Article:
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Victims Of Civil Asset Forfeiture Criticize New Federal Rules

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Victims Of Civil Asset Forfeiture Criticize New Federal Rules

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Victims Of Civil Asset Forfeiture Criticize New Federal Rules

Victims Of Civil Asset Forfeiture Criticize New Federal Rules

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Early last year, the Obama administration pledged to reform the civil asset forfeiture system, by which police can seize and keep suspicious assets without having to convict anyone of a crime. Critics of that system say the reforms haven't changed much.

KELLY MCEVERS, HOST:

Members of both political parties have introduced a bill in Congress to reform something called civil asset forfeiture. That is the process the government uses to seize suspicious assets, usually cash, and keep those assets without convicting anybody of a crime. The system can lead to abuse. And last year, the Obama administration took steps to fix it. But as NPR's Martin Kaste reports, critics of the system say the reforms didn't go nearly far enough.

MARTIN KASTE, BYLINE: The new rules were supposed to address a very specific kind of situation when local police seize something, usually cash, but then hand it over to the feds for forfeiture. That's what Jason Terry thought was happening to him a couple of months ago when a Minnesota state trooper stopped him for speeding.

JASON TERRY: As soon as he saw the money - yeah, it kind of escalated into something way more than it ever was. I even said something to him. I said that money is mine, and it's all legitimate.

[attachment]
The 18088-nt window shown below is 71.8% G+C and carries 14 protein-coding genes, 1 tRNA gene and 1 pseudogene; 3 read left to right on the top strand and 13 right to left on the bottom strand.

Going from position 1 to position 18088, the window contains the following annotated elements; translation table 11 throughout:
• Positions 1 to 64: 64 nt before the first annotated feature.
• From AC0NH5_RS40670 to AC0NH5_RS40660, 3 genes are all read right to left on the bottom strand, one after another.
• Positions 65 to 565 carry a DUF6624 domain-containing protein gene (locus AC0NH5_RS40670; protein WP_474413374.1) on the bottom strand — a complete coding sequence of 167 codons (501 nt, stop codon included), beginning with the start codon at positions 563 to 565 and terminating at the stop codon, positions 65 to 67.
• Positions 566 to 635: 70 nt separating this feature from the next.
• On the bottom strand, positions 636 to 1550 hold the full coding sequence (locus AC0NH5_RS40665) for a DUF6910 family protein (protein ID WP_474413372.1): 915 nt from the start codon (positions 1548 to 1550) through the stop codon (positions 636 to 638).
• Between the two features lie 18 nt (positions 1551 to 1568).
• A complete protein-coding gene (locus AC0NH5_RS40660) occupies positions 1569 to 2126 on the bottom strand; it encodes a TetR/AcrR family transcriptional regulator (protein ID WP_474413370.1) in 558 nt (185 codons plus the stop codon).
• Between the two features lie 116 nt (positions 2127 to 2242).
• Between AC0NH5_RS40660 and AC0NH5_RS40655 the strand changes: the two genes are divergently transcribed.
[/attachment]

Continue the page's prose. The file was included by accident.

KASTE: It was a lot of money - $105,000 sitting on the backseat of his pickup. Terry says it was a client's money meant to buy logs for his log cabin building business. But the trooper said they smelled pot, and they suspected drugs. They never found any, but they took the money. And he got the impression that it was all being turned over to the DEA. Terry says a federal agent seemed to confirm that in a later phone call with Terry's wife.

TERRY: And she told me after she got off the phone - she goes, it makes me sick how he's talking like that's his money and that she had got the sense that it's already their money.

KASTE: For the record, the state patrol says it never passed the money to the feds and they gave it back to Terry after three weeks. He thinks because he raised a fuss with a local TV reporter. And why does it matter whether the DEA actually had Terry's money? Because last year's reforms were supposed to reduce federal involvement in forfeitures like this.

Rob Johnson is with the civil forfeiture organization called the Institute for Justice. And he still remembers when the new rules were announced.

ROB JOHNSON: Everybody was extremely happy about it. I remember people, you know, in the office cheering and clapping, and then we got the details. It began to dawn on us very quickly that, you know, these are not real changes.

KASTE: The problem, he says, are the loopholes. He says the new rules have so many exceptions for things like drug task forces that very little has really changed on the ground.